Buzzfeed offers five surprising charts about political money in the 2012 election cycle, feeding off of this recent release from the Federal Election Commission tallying up contributions and spending through June 2012. What they show–by omission–is how much Citizens United and subsequent court decisions and FEC rulings have changed the way campaigns raise and spend money. A few examples:
The first chart shows fundraising by presidential candidates in the first 18 months of each election cycle going back to 2000. Buzzfeed notes, "…presidential candidates spent more money through the second quarter in 2008 and 2004 — also an election with a sitting president — than they did in 2012." The 2008 election cycle is not comparable to either 2004 or 2012–there was no incumbent in either party. More candidates mean more money raised. Add to that the drawn out battle waged by rivals Barack Obama and Hillary Clinton, and the numbers really add up. So let's stick to comparisons between 2004 and 2012 for now.
Outside groups–mostly groups known as 527s, after the section of the Internal Revenue Code they were organized under–spent about $15 million on electioneering communications on all races in the first 18 months of the 2004 election cycle. That includes their spending on congressional races as well as presidential. By contrast, Winning Our Future, the super PAC that supported former House Speaker Newt Gingrich's unsuccessful quest for the 2012 Repubican nomination, spent more than $17 million all by itself. And unlike the old 527s, Winning Our Future was closely allied to Gingrich, just as Restore Our Future was closely allied to Romney. Romney even referred to Restore Our Future as "my super PAC" during a Republican debate in January 2012.
Overall, super PACs and nonprofit groups spent $116 million in independent expenditures supporting or opposing presidential candidates, of which $100 million came from the "official" candidate super PACs–Restore Our Future (Mitt Romney; $54.1 million), Winning Our Future (Gingrich, $17 million), Priorities USA Action Fund (Obama, $13.5 million), the Red White and Blue Fund (Rick Santorum, $7.5 million), Make Us Great Again (Rick Perry, $3.9 million), Endorse Liberty (Ron Paul, $3.4 million) and the 9-9-9 Fund (Herman Cain; $411,000)–if one includes the spending by super PACs closely allied to candidates with what the candidates spent themselves, presidential spending in 2012 is about $508 million–or $40 million more than the $468 million spent through the first 18 months of the 2004 cycle.
And back to those 2008 totals. That year, Republican nominee John McCain accepted money from the Presidential Campaign Fund, which meant that his campaign stopped raising money after he accepted the Republican nomination. In 2012, GOP nominee Mitt Romney is following Obama, who rejected public money in favor of raising oodles of campaign cash for the general election in 2008 and again in 2012. The numbers Buzzfeed shows, in other words, capture the full extent of the crazy rush for money that fueled the Obama-Clinton primary race in 2008, but don't include the ongoing mad dash for general election money that Romney and Obama are engaged in now. When all the dollars in 2012 are counted, we expect that having two presidential candidates raising money right up to election day for the first time ever, plus the surging contributions to super PACs (which have already surpassed 2010's total) plus increased congressional fundraising will make 2012 the most expensive campaign ever.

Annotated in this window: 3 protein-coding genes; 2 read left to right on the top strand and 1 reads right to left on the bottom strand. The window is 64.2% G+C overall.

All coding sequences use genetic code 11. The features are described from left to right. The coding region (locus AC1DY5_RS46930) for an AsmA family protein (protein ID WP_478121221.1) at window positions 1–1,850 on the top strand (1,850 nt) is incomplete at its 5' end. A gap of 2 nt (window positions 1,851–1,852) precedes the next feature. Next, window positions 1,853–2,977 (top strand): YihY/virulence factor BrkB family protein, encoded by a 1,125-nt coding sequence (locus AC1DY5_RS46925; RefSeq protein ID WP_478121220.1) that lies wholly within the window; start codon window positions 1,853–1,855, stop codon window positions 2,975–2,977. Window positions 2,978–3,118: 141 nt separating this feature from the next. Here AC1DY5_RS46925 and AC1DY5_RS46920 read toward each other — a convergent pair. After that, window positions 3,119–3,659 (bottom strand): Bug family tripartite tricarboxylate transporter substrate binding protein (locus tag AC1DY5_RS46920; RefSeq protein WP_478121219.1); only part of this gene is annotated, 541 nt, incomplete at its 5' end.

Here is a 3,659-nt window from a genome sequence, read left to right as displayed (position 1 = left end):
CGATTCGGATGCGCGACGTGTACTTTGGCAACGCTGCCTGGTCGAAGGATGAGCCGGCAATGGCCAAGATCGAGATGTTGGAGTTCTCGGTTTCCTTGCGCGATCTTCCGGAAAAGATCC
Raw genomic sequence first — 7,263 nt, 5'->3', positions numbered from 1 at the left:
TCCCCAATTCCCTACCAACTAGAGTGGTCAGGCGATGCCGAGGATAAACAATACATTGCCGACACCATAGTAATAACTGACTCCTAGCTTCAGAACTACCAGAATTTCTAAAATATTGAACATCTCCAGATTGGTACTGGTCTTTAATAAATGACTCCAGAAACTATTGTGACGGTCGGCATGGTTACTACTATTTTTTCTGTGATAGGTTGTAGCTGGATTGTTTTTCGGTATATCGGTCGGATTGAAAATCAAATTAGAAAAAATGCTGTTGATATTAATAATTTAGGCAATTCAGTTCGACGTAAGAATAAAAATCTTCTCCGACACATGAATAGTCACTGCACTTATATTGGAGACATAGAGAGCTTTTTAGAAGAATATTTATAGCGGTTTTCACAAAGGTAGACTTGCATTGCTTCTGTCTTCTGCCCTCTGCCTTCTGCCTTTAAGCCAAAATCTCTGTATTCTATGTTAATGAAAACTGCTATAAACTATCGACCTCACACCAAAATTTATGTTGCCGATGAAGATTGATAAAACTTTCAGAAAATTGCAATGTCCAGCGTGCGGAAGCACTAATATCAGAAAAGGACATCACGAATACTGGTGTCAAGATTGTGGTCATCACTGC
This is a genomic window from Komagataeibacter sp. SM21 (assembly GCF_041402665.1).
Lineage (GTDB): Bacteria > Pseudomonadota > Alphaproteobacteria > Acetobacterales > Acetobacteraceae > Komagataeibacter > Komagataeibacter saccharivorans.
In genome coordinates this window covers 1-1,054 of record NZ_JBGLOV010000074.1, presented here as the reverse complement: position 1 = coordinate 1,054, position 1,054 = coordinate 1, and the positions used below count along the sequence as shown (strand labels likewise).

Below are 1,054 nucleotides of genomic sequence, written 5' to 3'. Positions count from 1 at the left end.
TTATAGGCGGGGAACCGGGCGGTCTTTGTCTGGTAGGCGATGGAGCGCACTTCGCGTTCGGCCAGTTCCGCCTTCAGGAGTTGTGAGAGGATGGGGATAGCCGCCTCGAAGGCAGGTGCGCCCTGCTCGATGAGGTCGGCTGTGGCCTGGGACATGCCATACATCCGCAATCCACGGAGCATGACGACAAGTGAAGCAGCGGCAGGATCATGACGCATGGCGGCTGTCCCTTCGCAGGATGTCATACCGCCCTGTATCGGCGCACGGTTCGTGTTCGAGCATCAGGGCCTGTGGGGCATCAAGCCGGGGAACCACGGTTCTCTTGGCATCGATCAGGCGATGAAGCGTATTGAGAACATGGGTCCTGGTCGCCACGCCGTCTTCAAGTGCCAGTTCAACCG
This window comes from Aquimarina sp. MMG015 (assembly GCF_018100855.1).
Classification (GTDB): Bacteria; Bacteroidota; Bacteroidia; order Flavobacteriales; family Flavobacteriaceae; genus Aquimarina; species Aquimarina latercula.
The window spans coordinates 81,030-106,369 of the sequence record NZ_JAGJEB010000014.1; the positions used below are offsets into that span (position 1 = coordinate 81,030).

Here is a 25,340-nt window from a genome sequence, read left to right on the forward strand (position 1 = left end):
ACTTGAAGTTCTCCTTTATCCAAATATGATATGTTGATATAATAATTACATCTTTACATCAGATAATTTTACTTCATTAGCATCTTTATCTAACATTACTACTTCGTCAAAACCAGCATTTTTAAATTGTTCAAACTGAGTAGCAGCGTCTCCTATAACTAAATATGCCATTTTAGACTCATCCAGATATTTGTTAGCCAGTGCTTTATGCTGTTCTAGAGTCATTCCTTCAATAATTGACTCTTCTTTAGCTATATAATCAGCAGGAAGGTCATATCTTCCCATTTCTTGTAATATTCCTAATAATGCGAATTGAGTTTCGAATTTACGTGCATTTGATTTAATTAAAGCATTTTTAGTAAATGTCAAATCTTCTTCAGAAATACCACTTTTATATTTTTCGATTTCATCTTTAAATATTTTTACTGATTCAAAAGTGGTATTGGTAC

Buzzfeed's second and third charts show that Democratic party committees have spent more and raised more money than their Republican counterparts. But American Crossroads, which just poured $6 million into Senate races, is acting as a shadow Republican party committee–over the first 18 months of the current cycle, it raised nearly $52 million. That's $31 million more than two Democratic groups, the House Majority PAC and the Majority PAC, raised in the same period to support Democratic candidates. While American Crossroads is also spending money in the presidential contest, during the period in question, it was negligible–just $128,000 or so. Add its totals to Republican party committees, and add the Democratic congressional super PACs to the Democratic party committees, and the GOP is ahead in fundraising by about $11 million.
None of which is to say that Buzzfeed's charts, derived from this FEC press release, aren't worth a look, but bear in mind that ever since McCain-Feingold eliminated big soft money contributions to the political parties in the 2004 election cycle, outside groups have become ever more important conduits for putting big money contributions to work influencing elections.